WASHINGTON — AARP's endorsement helped pass President Barack Obama's health care overhaul. Now the powerful seniors' lobby is telling employees their costs will go up as a result.
In an e-mail to employees obtained by the Associated Press, AARP says employees' health care premiums will increase by 5 percent -- from 8 percent to 13 percent -- next year because of rapidly rising medical costs.
"Most plan co-pays and deductibles have been modified," Jennifer Hodges, AARP's director of compensation and benefits, wrote employees in the Oct. 25 e-mail. "Plan value changes were necessary not only from a cost management standpoint but also to ensure that AARP's plans fall below the threshold for high-cost group plans under health care reform."
AARP says it is also changing co-payments and deductibles to avoid a new goverment-mandated 40 percent tax on high cost "Cadillac" health plans that takes effect in 2018 under the law. Shifting costs to employees lowers the value of a health plan; it's like an escape hatch from the tax.
AARP officials said medical inflation is the main reason employee costs are rising. Its legislative affairs director, David Certner, says the health care law is "a small part."
Sen. Chuck Grassley, R-Iowa, didn't hesitate to draw attention to AARP's increasing premiums and pivotal role in supporting the president's health care overhaul. "AARP supported a partisan health care overhaul that cut Medicare by almost $500 billion," Grassley said in a statement. "That will result in less choice, fewer benefits and decreased access to care for millions of its members. But now we hear that AARP’s members aren’t the only ones who will bear the brunt of the new health care law.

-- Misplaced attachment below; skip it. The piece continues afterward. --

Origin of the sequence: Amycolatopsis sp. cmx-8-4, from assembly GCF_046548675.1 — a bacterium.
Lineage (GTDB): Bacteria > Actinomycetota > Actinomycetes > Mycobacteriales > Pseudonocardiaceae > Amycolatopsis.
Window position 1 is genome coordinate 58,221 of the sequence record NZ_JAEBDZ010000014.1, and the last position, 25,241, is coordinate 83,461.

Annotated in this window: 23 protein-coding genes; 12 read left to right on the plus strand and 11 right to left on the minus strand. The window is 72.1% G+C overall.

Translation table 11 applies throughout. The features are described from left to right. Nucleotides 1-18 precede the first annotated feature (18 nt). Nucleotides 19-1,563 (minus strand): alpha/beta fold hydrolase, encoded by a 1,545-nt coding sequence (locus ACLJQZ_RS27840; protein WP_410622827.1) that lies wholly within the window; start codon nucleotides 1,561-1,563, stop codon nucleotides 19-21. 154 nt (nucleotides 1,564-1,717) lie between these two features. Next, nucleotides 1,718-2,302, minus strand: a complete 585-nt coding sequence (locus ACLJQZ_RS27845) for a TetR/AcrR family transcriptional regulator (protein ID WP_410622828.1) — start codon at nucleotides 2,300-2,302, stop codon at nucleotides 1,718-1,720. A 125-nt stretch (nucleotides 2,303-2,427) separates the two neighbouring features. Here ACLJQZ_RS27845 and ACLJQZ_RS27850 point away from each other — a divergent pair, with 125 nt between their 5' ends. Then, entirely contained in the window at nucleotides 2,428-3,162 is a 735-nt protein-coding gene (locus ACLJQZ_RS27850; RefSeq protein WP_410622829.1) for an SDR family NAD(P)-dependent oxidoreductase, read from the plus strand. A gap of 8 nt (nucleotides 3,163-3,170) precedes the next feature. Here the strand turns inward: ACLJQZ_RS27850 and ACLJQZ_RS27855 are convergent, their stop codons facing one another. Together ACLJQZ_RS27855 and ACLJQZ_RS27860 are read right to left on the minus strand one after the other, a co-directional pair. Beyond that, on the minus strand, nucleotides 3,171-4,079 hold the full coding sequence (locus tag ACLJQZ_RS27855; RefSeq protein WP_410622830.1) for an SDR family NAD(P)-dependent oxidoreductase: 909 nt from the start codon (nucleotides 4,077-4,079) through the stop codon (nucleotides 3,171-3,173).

"Like companies across the country," Grassley continued, "AARP is shifting more costs onto employees in reaction to the health care overhaul. Despite their employer’s support, AARP employees are learning that the health care law is not going to address the top priority of making health care coverage less expensive. Supporters of the law tend to have tunnel vision and focus on how it will affect narrow groups of people, rather than recognizing that most people will just end up paying more. But the big picture is clear. Employers and employees nationwide will pay more for health care because of the new law."
AARP legislative affairs director David Certner told the AP the organization's lobbying efforts are not tied to their own employees' welfare. "The impact on AARP employees is not a factor at all in our policy making, which is directed at the impact on our membership and on all older Americans."
This means the AARP employees who refused to listen to their members' concerned last fall are now going to face higher health care costs:
Last year, the AARP reportedly lost 60,000 members who resigned membership in anger over the group’s support of the Democrats' health care overhaul.
The Associated Press contributed to this report.